So Godard provides a scene in which culture is brought down to the masses. A grand piano is set up in a vast barnyard—and the pianist begins to play. In a startling shot Godard places his camera in the Centre of the barnyard and moves it sweepingly through two complete 360 degree revolutions.

\Through the camera you and I get to see the entire barnyard –pianist, listeners, passerby and the camera crew twice in a fast sequence. WHY, Why Not?

There are some other strange things as well. Two long political speeches are seen delivered and we can’t understand why they are so stupid if meant to be taken seriously and why they are so serious if meant as a joke. This is the case one would say with about 95% of the rhetoric inspired by currently fashionable radicalism.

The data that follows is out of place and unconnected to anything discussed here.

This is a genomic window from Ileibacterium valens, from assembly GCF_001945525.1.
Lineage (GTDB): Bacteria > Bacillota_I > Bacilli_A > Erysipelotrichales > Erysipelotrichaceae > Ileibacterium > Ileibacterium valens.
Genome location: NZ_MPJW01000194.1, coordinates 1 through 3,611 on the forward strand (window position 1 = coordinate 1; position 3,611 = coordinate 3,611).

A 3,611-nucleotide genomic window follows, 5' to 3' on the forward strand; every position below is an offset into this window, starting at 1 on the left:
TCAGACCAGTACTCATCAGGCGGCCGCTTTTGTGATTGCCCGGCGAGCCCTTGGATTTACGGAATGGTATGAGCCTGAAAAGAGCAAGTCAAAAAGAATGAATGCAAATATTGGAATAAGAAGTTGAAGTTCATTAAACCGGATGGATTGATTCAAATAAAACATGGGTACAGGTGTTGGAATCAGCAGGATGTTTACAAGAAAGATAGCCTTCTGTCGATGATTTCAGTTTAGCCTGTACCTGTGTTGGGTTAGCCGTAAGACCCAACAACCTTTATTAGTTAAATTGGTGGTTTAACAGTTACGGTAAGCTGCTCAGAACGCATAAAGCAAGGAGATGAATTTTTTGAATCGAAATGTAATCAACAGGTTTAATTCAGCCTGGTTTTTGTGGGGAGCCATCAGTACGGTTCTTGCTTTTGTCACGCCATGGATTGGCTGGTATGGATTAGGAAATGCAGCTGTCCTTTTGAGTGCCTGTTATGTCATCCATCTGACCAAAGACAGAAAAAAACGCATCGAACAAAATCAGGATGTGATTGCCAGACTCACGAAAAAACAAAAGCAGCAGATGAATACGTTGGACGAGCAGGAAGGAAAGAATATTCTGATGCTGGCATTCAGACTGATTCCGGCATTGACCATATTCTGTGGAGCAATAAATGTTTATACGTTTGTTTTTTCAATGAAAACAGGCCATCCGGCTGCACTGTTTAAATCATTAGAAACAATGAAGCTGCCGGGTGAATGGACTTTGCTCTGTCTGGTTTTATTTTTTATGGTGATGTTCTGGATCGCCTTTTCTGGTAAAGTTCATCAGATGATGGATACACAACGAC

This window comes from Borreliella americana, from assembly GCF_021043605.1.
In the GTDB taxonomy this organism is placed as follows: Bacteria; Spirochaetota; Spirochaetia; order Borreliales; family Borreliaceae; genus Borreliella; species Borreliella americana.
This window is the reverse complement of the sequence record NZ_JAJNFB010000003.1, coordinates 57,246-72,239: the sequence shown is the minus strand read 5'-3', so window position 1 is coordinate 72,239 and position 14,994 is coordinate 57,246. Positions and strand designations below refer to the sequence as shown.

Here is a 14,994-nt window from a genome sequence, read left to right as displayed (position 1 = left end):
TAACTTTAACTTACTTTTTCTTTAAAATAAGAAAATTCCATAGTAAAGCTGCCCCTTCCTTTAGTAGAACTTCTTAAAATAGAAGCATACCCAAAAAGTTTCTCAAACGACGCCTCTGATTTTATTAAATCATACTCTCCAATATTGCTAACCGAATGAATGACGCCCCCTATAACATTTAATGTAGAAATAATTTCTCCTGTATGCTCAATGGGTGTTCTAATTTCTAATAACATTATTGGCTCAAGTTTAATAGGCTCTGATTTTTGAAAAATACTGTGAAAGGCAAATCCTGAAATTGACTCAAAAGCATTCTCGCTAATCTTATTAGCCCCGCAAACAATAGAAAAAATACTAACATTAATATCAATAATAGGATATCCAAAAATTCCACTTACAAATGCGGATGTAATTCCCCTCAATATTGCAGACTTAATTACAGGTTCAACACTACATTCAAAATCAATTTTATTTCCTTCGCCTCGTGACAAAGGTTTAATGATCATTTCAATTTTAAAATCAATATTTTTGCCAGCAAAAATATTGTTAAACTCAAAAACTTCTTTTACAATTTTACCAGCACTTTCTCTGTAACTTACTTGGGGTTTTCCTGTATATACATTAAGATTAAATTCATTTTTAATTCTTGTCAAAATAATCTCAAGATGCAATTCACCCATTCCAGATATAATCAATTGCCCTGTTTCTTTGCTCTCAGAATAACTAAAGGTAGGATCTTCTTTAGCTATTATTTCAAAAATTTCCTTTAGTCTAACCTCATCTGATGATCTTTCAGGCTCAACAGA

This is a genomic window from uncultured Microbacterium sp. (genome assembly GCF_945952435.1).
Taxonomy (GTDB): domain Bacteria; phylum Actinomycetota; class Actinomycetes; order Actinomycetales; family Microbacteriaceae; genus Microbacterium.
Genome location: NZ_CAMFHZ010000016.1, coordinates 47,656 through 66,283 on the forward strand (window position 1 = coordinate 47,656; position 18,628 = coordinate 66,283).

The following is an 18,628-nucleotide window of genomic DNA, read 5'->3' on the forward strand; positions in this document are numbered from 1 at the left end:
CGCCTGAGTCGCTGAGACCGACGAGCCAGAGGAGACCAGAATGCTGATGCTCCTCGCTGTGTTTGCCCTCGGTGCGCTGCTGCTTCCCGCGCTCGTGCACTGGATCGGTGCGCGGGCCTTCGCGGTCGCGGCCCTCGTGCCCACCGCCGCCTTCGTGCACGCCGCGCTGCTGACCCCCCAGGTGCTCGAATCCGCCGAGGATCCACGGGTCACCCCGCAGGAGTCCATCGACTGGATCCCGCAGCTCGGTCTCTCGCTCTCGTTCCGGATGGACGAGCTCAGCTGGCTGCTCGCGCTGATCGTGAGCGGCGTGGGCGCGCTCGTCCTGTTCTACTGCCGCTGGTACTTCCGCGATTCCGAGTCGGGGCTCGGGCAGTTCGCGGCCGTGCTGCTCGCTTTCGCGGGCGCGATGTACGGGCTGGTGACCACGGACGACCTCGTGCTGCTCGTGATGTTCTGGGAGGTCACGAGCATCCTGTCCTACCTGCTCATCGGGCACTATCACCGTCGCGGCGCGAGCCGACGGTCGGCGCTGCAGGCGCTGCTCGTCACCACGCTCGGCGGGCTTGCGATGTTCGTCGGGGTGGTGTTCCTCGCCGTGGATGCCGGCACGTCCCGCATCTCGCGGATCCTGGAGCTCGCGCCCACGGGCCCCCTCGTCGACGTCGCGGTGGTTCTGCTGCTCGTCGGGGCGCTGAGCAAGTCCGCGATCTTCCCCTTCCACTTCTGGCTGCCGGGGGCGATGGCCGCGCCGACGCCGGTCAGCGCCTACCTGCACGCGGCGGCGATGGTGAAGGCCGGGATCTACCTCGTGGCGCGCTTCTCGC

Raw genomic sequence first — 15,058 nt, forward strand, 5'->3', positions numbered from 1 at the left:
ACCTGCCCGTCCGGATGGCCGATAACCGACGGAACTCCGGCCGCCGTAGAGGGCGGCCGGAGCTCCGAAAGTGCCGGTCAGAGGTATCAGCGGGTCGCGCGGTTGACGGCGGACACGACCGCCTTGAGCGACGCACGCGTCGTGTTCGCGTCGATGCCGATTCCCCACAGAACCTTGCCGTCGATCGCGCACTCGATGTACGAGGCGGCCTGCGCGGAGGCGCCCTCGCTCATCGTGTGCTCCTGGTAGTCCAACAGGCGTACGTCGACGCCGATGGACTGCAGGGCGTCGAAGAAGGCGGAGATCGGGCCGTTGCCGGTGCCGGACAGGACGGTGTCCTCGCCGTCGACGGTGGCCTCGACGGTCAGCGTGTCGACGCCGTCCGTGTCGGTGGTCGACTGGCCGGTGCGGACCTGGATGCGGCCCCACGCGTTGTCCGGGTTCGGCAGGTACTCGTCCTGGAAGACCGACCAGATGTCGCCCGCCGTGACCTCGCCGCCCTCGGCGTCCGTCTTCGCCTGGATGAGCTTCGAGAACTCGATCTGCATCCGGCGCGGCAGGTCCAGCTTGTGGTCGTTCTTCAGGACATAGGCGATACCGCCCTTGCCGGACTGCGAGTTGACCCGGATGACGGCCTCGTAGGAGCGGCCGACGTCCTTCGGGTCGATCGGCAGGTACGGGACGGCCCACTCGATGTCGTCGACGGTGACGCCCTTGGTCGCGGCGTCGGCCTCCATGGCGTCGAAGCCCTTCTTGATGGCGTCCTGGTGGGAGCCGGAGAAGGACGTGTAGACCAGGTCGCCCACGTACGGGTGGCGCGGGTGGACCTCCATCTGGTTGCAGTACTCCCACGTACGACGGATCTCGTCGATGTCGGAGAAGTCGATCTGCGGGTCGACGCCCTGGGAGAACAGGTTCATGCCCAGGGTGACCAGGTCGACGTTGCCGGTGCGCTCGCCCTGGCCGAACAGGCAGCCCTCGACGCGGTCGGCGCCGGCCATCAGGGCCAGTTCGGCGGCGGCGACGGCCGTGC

Godard also gives us an allegorical ending in which various animals and members of the cast are killed and eaten in a kind of ritualistic style. Eerie activities like pouring egg whites and yolks on the vaginas of stripped women before they get slaughtered and eaten  –black magic?—can also be seen at this point.

By now you and I get totally lost in this incredible world of hallucinated oblivion –i.e. in the Godard universe.

Now everything makes sense but nothing holds together .Are people talking to one another or to us? What’s going on? It’s as bad as human life can beat its Gomorrah nadir!”

Think of what I have told you above before –BEFORE- you open out the pages of your family newspaper tomorrow morning! Remain prepared to see all kinds news reports of incidents and acts closely and often subtly linked or derived from Evil as Evil alone.

I shall regale you with another review later on!





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  1. A review in its entirety. This also provides a ringside view of your deep interest and knowledge in the making of a movie.